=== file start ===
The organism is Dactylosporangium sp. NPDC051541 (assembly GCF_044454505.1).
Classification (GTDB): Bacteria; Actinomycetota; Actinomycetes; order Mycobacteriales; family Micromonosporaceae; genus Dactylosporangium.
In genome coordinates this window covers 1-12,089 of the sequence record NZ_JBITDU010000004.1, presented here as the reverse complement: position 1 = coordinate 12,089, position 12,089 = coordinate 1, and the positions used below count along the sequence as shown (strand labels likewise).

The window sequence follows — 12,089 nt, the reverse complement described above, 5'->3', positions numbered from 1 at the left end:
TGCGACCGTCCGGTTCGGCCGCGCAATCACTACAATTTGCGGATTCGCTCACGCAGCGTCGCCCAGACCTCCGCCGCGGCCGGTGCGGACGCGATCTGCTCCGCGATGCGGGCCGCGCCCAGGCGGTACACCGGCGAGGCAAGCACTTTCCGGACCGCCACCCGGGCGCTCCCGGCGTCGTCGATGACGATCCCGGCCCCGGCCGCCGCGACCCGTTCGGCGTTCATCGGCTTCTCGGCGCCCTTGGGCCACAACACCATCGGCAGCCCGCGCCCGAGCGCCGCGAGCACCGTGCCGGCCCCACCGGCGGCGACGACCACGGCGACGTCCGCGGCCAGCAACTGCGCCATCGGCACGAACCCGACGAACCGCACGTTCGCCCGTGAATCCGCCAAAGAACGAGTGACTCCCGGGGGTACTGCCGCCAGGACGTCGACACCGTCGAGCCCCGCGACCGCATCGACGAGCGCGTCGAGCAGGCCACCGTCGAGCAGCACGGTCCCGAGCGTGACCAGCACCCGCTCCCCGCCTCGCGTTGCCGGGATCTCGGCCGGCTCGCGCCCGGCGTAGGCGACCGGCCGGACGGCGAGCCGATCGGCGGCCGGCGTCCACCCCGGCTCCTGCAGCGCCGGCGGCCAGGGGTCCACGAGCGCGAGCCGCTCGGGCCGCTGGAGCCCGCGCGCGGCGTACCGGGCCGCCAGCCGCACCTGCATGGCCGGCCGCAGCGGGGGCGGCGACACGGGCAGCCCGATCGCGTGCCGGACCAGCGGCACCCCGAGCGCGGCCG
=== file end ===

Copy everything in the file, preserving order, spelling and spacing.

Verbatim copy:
The organism is Dactylosporangium sp. NPDC051541 (assembly GCF_044454505.1).
Classification (GTDB): Bacteria; Actinomycetota; Actinomycetes; order Mycobacteriales; family Micromonosporaceae; genus Dactylosporangium.
In genome coordinates this window covers 1-12,089 of the sequence record NZ_JBITDU010000004.1, presented here as the reverse complement: position 1 = coordinate 12,089, position 12,089 = coordinate 1, and the positions used below count along the sequence as shown (strand labels likewise).

The window sequence follows — 12,089 nt, the reverse complement described above, 5'->3', positions numbered from 1 at the left end:
TGCGACCGTCCGGTTCGGCCGCGCAATCACTACAATTTGCGGATTCGCTCACGCAGCGTCGCCCAGACCTCCGCCGCGGCCGGTGCGGACGCGATCTGCTCCGCGATGCGGGCCGCGCCCAGGCGGTACACCGGCGAGGCAAGCACTTTCCGGACCGCCACCCGGGCGCTCCCGGCGTCGTCGATGACGATCCCGGCCCCGGCCGCCGCGACCCGTTCGGCGTTCATCGGCTTCTCGGCGCCCTTGGGCCACAACACCATCGGCAGCCCGCGCCCGAGCGCCGCGAGCACCGTGCCGGCCCCACCGGCGGCGACGACCACGGCGACGTCCGCGGCCAGCAACTGCGCCATCGGCACGAACCCGACGAACCGCACGTTCGCCCGTGAATCCGCCAAAGAACGAGTGACTCCCGGGGGTACTGCCGCCAGGACGTCGACACCGTCGAGCCCCGCGACCGCATCGACGAGCGCGTCGAGCAGGCCACCGTCGAGCAGCACGGTCCCGAGCGTGACCAGCACCCGCTCCCCGCCTCGCGTTGCCGGGATCTCGGCCGGCTCGCGCCCGGCGTAGGCGACCGGCCGGACGGCGAGCCGATCGGCGGCCGGCGTCCACCCCGGCTCCTGCAGCGCCGGCGGCCAGGGGTCCACGAGCGCGAGCCGCTCGGGCCGCTGGAGCCCGCGCGCGGCGTACCGGGCCGCCAGCCGCACCTGCATGGCCGGCCGCAGCGGGGGCGGCGACACGGGCAGCCCGATCGCGTGCCGGACCAGCGGCACCCCGAGCGCGGCCG